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A view of Blencathra Sharp Edge
On stern Blencathra's perilous height
The winds are tyrannous and strong;
And flashing forth unsteady light
From stern Blencathra's skiey height,
As loud the torrents throng!
- from 'A Thought Suggested by a View of Saddleback in Cumberland' by Samuel Taylor Coleridge

Situated at the northern end of the Lake District National Park above the road between Keswick and Penrith, Blencathra forms an imposing 868-metre-high1 barrier with around a dozen routes of ascent. An old favourite of fell-lover Alfred Wainwright, the fell is said to take its name from the old Cumbrian for 'Devil's Peak', having apparently been home to Afallach, Celtic god of the underworld2. Three gills and a beck3 divide the broad southeastern slope into five finger-like fells, namely Blease Fell, Gategill Fell, Hall's Fell, Doddick Fell and Scales Fell. While the northwestern side is nothing special, the summit of Blencathra sweeps down and up again to reach Foule Crag to the north. Despite the many features of the mountain, including the infamously narrow Sharp Edge, it is this mild undulation of the summit, clearly visible from the east, that provides it with its alternative name: Saddleback.

Routes to the Top

Part of the appeal of Blencathra is the sheer number of different ways of approaching the summit. While we'd love to describe every route to the top in glorious detail, we don't quite have the nerve to do so and will refer readers to Book Five of Wainwright's Pictorial Guide to the Lakeland Fells. Please note the advice given at the end of this Entry when planning any walk.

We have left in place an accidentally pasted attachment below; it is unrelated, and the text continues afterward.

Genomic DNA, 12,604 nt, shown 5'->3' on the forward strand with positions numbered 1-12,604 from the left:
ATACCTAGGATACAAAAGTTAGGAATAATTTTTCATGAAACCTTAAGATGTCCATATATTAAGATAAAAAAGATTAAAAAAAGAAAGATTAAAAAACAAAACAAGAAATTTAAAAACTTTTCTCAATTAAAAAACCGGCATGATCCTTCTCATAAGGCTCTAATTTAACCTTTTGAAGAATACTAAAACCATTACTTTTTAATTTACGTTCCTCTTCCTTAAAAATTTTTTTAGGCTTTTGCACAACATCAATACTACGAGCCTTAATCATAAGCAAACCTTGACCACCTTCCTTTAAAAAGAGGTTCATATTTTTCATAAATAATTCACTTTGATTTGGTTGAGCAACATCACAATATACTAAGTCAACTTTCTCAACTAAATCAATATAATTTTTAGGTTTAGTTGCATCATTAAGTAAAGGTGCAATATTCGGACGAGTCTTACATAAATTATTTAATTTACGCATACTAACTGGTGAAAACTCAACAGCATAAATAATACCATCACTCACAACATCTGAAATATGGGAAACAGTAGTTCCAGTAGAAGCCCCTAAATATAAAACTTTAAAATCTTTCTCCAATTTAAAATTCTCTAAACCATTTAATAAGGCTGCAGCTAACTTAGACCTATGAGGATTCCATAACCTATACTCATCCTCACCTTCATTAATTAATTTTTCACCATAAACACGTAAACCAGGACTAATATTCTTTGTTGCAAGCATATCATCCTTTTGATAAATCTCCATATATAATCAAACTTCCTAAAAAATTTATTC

The two main starting points for walks are Threlkeld and Scales, though Mugrisdale offers an interesting alternative. Having been bypassed, the village of Threlkeld appears as a set of roads heading uphill off the main road (A66) about three miles from Keswick. The car park at the top of the village should be easy enough to find, with the path towards Blencathra heading off from here. Scales, on the other hand, is a small farm served by a slip road off the A66, and hikers are better off parking a short way west of the farm so as to be closer to the footpath.

A long path connecting the various routes to the top runs roughly along the contour at the base of the fell, passing very close to Scales and close enough to Threlkeld. This path can be used to create any number of circular walks, climbing up along one finger of Blencathra and then down another. Going from west to east, the routes from the Threlkeld-Scales path up to the top are: